Almighty and ever living God, whose Son Jesus appeared to Mary Magdalene in a garden and called her to be the first witness of his Resurrection: we beseech thee to bless this humble garden wherein we have a remembrance of the mighty acts by which we have been saved; grant that all those who see it may ponder and adore the glory of the Cross and the mystery of his Resurrection and may sing with joy the victory hymn; through Jesus Christ our risen Lord, who liveth and reigneth with thee and the Holy Spirit, one God, for ever and ever. Amen ~Station at an Easter Garden
This a wonderful Lenten/Easter project for the entire family. All ages will enjoy it. I recently used this as a craft for my Little Flowers’ study on the virtue of fortitude.
The Empty Tomb Garden provides a visual reminder of what we are preparing for during Lent, Christ’s Resurrection.
An Easter garden has three essential features: a mound with at least one cross to represent Calvary; a stone or stone structure to suggest the empty tomb; and lots of live greenery/flowers.
The children will have an opportunity to tend and nurture their gardens during Lent and beyond. They can meditate on Christ’s passion and offer an ejaculation while tending to their garden.
We adore Thee, O Christ, and we bless Thee.
Because by Thy holy Cross, Thou hast redeemed the world.
The grass will grow within days. It is wheat grass and can be eaten. It symbolizes new life.
The children will remove the stone on Easter morning and rejoice.
I found my inspiration throughout the internet and Pinterest. House of Joyful Noise provided a great tutorial.
- Seed Starting Jiffy Mix ($3.80/bag – 1 bag made 14 mini gardens)
- Decorative rocks ($5.59/large bag of Mountain Granite from HomeDepot – 80+mini gardens. $1/small bag of decorative rocks from the Dollar Store – 2-3 mini gardens)
- Gravel (this is used as a bottom layer, not much is needed. I took my rock from my home garden)
- Wheat Berry ($.77/lb – 2lbs – 40 mini gardens. I found my wheat berries at Winco in the bulk bin foods.)
- Dessert Plastic Plates or shallow pots ($9.89/100 plates. I used plastic plates because they were the most economical choice for a large group. I found my plates at Smart-n-Final)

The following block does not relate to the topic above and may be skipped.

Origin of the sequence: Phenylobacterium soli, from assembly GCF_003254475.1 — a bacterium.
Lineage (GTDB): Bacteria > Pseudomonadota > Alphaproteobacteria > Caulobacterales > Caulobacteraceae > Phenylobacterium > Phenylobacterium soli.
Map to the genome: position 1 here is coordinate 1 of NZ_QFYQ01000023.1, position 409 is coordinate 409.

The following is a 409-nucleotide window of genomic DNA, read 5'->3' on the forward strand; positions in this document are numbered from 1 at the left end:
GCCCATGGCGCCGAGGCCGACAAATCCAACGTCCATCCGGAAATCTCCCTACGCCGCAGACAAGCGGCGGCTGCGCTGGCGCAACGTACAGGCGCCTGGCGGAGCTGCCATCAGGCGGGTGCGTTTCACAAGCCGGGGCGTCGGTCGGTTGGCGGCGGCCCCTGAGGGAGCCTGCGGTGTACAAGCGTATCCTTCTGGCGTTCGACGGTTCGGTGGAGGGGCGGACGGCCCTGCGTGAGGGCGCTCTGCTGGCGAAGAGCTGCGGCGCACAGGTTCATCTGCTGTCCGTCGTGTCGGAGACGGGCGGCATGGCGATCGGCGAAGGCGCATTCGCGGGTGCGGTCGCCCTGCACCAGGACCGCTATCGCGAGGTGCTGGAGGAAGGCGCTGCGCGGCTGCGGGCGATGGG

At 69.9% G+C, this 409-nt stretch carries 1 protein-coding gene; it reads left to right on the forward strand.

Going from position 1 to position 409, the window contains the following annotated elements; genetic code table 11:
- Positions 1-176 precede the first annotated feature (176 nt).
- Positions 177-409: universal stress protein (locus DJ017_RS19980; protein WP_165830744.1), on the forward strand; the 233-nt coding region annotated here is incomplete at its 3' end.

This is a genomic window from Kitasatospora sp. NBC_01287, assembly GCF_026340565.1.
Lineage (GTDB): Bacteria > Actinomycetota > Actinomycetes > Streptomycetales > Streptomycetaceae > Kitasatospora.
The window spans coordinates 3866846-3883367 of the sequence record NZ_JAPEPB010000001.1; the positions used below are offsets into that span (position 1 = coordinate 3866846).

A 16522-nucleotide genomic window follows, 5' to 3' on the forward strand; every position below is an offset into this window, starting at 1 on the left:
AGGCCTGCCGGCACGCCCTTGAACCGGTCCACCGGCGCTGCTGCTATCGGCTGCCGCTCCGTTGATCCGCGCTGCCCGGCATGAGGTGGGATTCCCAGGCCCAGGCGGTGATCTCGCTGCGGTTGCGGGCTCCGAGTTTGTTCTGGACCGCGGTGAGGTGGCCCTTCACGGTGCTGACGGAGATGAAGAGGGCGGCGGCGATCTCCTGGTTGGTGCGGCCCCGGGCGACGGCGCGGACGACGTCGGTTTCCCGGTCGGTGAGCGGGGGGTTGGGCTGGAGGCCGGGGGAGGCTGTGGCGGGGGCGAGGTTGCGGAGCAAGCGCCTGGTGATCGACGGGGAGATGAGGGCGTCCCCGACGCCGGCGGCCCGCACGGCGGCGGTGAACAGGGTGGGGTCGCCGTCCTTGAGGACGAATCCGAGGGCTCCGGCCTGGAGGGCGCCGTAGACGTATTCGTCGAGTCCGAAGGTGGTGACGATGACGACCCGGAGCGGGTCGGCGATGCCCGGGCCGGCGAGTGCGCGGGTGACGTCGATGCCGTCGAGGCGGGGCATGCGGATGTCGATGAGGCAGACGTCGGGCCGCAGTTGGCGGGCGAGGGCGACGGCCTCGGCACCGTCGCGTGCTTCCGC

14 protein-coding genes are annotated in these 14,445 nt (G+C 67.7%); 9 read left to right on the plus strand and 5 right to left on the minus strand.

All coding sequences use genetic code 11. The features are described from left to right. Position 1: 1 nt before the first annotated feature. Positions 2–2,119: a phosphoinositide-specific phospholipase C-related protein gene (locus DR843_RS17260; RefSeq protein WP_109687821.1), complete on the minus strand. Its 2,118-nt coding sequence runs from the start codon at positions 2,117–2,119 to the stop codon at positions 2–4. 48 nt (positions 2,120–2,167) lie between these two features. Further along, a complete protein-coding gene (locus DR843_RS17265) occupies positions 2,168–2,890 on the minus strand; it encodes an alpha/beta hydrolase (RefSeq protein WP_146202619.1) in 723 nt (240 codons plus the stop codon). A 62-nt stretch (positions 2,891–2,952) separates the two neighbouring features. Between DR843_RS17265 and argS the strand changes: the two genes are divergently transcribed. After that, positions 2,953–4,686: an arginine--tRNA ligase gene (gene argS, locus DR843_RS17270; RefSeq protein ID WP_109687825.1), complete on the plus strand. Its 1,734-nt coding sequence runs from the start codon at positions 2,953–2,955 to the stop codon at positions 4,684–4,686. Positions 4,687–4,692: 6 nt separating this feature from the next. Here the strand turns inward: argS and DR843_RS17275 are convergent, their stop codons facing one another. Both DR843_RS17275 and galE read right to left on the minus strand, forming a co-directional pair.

- Mini Terracotta Pots ($.24/ea at WalMart)
- Popsicle sticks ($1/150 sticks at the Dollar Store)
- Brown Paint
- Hot Glue Gun
- Spray Bottle
- Hand Shovel
mix the seed starter with water
position tomb/terracotta pot in desired location on plate/pot
lay down the gravel on the plate, securing the pot into place.slightly build up the gravel for your hill.
top the gravel with soil
cover the entire soil with the wheat berries. press the wheat berries into the soil.
add a layer of soil on top of the wheat berries. press down firmly. (this step is optional. it will slow the growth of the wheat grass.)
clean the plate. remove the wheat berries from areas that you do not want grass to grow.
create a path from the tomb with decorative rocks. this represents how the disciples ran to the tomb on Easter morning.
add decorative rocks as desired
insert the crosses
The grass grows faster with less top soil. The garden in the left of both pictures had a thick top soil packed tightly over the wheat berries.
Paint the popsicle sticks your desired shade of brown or create crosses from sticks and twine.
add water to brown paint in a plastic pin.
run popsicle sticks through the paint wash.
break off the tips of the popsicle sticks for the small cross section. break the stick in thirds.
break off the tip of the popsicle stick for the vertical piece. the round part will go into the soil
hot glue the cross together
We made larger Easter Gardens for the home.
inspired by Ann @ A Holy Experience
This garden sits on our front porch. It will serve as a reminder to all who enter that we are preparing for Christ’s resurrection.
Empty Tomb/Easter Gardens:
- Easter Garden I – Catholic Culture
- Easter Garden II – Catholic Culture
- Calvary Hill Planting
- Make an Easter Garden: A Visual Parable
- Celebrating the Empty Tomb
- Making an Easter Garden
- Our Easter Garden
- Creating an Easter Garden